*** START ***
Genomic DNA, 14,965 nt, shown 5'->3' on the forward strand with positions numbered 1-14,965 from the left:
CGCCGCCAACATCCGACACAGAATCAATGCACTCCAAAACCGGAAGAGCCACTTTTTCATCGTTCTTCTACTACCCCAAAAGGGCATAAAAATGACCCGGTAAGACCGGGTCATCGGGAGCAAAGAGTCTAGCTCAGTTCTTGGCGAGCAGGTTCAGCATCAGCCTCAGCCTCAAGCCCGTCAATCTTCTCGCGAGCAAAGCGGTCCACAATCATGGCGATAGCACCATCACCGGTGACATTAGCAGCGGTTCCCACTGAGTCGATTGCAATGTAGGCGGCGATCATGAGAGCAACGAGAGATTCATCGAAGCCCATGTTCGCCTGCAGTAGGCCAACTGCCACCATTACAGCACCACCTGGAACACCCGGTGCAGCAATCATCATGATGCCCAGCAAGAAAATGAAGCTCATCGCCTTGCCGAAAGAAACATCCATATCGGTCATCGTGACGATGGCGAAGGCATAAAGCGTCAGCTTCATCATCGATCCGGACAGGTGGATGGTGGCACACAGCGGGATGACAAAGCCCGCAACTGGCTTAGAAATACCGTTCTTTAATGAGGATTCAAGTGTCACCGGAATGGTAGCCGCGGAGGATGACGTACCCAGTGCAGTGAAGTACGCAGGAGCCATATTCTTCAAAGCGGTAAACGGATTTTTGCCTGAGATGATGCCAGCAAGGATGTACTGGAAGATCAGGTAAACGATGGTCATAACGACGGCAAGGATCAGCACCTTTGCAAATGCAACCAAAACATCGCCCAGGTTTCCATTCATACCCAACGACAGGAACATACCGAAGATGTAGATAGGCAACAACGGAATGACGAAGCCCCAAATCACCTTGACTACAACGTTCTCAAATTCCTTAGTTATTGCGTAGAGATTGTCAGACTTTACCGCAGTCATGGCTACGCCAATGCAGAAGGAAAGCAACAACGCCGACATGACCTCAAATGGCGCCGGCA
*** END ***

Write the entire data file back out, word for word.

Genomic DNA, 14,965 nt, shown 5'->3' on the forward strand with positions numbered 1-14,965 from the left:
CGCCGCCAACATCCGACACAGAATCAATGCACTCCAAAACCGGAAGAGCCACTTTTTCATCGTTCTTCTACTACCCCAAAAGGGCATAAAAATGACCCGGTAAGACCGGGTCATCGGGAGCAAAGAGTCTAGCTCAGTTCTTGGCGAGCAGGTTCAGCATCAGCCTCAGCCTCAAGCCCGTCAATCTTCTCGCGAGCAAAGCGGTCCACAATCATGGCGATAGCACCATCACCGGTGACATTAGCAGCGGTTCCCACTGAGTCGATTGCAATGTAGGCGGCGATCATGAGAGCAACGAGAGATTCATCGAAGCCCATGTTCGCCTGCAGTAGGCCAACTGCCACCATTACAGCACCACCTGGAACACCCGGTGCAGCAATCATCATGATGCCCAGCAAGAAAATGAAGCTCATCGCCTTGCCGAAAGAAACATCCATATCGGTCATCGTGACGATGGCGAAGGCATAAAGCGTCAGCTTCATCATCGATCCGGACAGGTGGATGGTGGCACACAGCGGGATGACAAAGCCCGCAACTGGCTTAGAAATACCGTTCTTTAATGAGGATTCAAGTGTCACCGGAATGGTAGCCGCGGAGGATGACGTACCCAGTGCAGTGAAGTACGCAGGAGCCATATTCTTCAAAGCGGTAAACGGATTTTTGCCTGAGATGATGCCAGCAAGGATGTACTGGAAGATCAGGTAAACGATGGTCATAACGACGGCAAGGATCAGCACCTTTGCAAATGCAACCAAAACATCGCCCAGGTTTCCATTCATACCCAACGACAGGAACATACCGAAGATGTAGATAGGCAACAACGGAATGACGAAGCCCCAAATCACCTTGACTACAACGTTCTCAAATTCCTTAGTTATTGCGTAGAGATTGTCAGACTTTACCGCAGTCATGGCTACGCCAATGCAGAAGGAAAGCAACAACGCCGACATGACCTCAAATGGCGCCGGCA